As many of you might have heard, Tesco has recently become the first UK supermarket to decide to cover the cost of the ‘Tampon Tax’ for all of their customers.
For those of you who don’t know, the ‘Tampon Tax’ refers to the VAT that is put on sanitary products, around the world, as in many places (including the UK and much of the US) they are considered a ‘luxury item’ and are taxed accordingly.
Campaigners across Britain have been marching and protesting for years demanding that their government scraps VAT on all women’s sanitary products. However, due to EU rules, it has been unable to lower the rate below 5%
Tesco has pledged that they will pay this tax for anybody who needs them. They are doing this by lowering the prices of their own brand, and many popular brands of sanitary items by 5%
Their reasoning? Probably a clever marketing technique. In fact, I am positive I will see some backlash on social media in the coming days about how the retailer doesn’t really care for the cause and are exploiting women to make some coin. I don’t doubt that, but regardless, this is a huge step forward and a great win for the Feminist movement.
After hearing the news, I did some research on which countries still tax our wombs:
- The tax was removed in Canada in 2015, causing campaigners in the UK to speak out on the issue. The UK isn’t expected to have the tax removed until next year.
- Kenya was the first country to abolish the unfair tax.
- In Australia, sanitary items are taxed at 10%
- Ireland (my home) levies no value-added tax on tampons, panty liners, and sanitary towels.
- Slovakia levies a 20% tax on sanitary products
- Below you can see how the tax is used in each state in USA
- Tampons Taxed
- Tampons Not Taxed
- No State Sales Tax
As someone who has a period, I think I can speak for us all when I say having a period is no luxury and it is most definitely not a choice. Menstruation is biology. This is why I believe that our sanitary products should not only be tax free but cost free too.
For homeless women and Trans men (or anyone who menstruates) around the world, their period truly is that dreaded time of the month. With limited or no access to sanitary products, they’re often forced to go without. This combined with their inability to find a steady and comfortable place to shower, means that homeless people with a uterus are forced to live in dreadful conditions during the course of their periods.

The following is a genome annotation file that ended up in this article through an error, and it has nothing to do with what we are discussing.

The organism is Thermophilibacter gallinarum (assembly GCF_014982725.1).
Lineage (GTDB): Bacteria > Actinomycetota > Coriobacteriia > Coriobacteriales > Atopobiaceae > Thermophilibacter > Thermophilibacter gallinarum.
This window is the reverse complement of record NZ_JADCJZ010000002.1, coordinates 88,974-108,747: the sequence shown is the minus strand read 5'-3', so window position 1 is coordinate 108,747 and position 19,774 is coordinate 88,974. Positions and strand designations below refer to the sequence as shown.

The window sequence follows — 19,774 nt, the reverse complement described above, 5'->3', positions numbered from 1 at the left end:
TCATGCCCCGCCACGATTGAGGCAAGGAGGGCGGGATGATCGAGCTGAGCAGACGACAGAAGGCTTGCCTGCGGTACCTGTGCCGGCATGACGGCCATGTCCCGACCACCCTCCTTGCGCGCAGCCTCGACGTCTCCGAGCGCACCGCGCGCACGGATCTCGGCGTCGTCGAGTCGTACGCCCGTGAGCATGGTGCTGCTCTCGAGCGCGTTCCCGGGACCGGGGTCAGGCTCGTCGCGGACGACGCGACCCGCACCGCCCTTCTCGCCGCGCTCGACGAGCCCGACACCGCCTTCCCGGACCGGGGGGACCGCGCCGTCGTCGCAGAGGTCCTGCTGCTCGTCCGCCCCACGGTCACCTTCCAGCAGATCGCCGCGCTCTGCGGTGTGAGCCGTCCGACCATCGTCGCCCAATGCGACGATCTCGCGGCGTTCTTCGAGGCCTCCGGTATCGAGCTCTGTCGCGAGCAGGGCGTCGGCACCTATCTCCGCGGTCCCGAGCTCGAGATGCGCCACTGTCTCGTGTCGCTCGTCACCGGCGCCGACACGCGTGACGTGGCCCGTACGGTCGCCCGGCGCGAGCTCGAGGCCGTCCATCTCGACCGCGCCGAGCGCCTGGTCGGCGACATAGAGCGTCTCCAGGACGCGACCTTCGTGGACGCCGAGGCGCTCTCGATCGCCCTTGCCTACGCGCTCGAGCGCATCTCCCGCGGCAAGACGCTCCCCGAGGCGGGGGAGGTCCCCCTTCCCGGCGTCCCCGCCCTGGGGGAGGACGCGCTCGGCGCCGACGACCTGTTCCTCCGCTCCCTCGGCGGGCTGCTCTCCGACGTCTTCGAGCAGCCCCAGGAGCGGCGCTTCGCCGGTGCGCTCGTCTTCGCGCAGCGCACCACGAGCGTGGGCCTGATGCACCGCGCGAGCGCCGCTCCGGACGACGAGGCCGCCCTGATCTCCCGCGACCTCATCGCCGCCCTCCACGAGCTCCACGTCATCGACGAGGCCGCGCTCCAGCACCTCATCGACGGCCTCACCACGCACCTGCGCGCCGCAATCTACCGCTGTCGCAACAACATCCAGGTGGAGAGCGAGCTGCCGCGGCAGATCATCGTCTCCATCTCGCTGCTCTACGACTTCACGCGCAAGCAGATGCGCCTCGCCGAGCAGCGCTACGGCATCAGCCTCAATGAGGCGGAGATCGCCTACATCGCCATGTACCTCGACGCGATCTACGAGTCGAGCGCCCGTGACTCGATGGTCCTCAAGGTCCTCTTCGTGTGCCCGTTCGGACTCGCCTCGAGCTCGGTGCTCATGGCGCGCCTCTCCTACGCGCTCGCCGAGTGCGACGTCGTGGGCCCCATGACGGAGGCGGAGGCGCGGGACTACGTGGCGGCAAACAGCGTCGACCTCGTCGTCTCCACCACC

The cost of a period is also negatively impacts lives of low socio-economic groups. Many of us are lucky enough to be able to buy these products every month without the worry of having enough left over to feed the mouths of our children. However, some of us aren’t that lucky. We need to stand up for those who aren’t as privileged, who maybe cannot afford the hefty price tag of a box of tampons.
This is not only a matter of cleanliness and hygiene, but also a matter of dignity.
Scotland recently became the first country in the world to begin providing sanitary products for free. Schools in Scotland are now legally obligated to hand them out for free and some colleges are even putting vending machines with pads and tampons in place. These are small victories when it comes to cutting the cost of menstruation that need to be rewarded.
All of these victories started off as a small campaign, led by one or two people, advocating for change. All it took was for someone to notice that something wasn’t right and ask for it to be fixed. Humans often underestimate the power that one voice can make. If you believe, like me, that not only should the tax be cut but some form of free, safe sanitary product should be made available for low income people and the homeless, sign my petition on change.org to get the ball rolling in Ireland.
If a petition doesn’t exist for your country or state, make one. Ask for signatures, organize protests, and send letters to your local TDs or state representatives. We all have the ability to be activists. We all have the ability to make change possible. Why not you?
Join the cause on Facebook: https://www.facebook.com/periodpovertyireland/